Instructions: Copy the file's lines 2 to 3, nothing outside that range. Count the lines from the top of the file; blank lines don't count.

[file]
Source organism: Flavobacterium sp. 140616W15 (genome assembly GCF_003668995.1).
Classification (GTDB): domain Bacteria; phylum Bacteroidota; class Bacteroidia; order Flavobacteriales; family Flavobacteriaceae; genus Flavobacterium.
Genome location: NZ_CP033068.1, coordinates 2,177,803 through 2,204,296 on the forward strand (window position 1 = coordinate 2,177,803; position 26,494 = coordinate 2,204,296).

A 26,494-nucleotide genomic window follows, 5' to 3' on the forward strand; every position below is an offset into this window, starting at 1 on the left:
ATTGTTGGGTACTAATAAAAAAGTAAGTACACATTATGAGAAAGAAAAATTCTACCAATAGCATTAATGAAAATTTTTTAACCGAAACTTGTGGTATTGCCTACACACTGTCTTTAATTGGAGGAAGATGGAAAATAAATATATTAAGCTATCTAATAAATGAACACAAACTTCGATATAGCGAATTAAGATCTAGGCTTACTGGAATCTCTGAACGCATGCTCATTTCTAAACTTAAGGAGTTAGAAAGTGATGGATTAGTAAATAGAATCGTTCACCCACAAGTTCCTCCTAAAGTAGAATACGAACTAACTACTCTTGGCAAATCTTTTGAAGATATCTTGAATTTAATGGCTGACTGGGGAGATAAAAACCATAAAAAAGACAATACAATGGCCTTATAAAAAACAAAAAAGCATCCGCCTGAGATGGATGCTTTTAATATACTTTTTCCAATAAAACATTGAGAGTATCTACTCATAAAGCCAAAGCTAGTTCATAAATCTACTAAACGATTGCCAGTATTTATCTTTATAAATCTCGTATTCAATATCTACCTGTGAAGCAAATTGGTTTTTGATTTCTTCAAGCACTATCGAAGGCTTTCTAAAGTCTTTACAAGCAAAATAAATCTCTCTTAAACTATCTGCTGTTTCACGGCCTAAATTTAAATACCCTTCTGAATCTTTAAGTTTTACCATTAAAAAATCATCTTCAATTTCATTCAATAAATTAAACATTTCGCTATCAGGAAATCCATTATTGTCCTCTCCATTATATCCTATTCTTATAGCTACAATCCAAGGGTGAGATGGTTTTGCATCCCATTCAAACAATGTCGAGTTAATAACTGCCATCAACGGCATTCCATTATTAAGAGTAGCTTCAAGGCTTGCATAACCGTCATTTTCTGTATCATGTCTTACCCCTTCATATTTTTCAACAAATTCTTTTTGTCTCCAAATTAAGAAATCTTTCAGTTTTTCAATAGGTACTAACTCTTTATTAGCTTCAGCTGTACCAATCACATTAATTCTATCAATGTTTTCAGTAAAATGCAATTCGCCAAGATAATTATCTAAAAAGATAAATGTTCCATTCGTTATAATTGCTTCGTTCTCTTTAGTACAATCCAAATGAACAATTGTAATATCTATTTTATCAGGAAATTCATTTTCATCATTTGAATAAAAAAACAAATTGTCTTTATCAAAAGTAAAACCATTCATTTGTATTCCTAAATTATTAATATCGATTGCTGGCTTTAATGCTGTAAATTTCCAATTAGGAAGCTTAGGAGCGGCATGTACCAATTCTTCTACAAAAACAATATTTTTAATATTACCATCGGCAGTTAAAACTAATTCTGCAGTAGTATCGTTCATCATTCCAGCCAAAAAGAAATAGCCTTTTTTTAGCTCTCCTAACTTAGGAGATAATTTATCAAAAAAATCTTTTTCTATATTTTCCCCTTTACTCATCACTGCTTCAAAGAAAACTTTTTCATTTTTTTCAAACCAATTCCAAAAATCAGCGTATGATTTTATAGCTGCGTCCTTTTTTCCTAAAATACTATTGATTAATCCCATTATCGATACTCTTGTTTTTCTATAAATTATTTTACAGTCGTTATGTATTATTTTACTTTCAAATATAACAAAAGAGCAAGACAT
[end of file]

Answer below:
Classification (GTDB): domain Bacteria; phylum Bacteroidota; class Bacteroidia; order Flavobacteriales; family Flavobacteriaceae; genus Flavobacterium.
Genome location: NZ_CP033068.1, coordinates 2,177,803 through 2,204,296 on the forward strand (window position 1 = coordinate 2,177,803; position 26,494 = coordinate 2,204,296).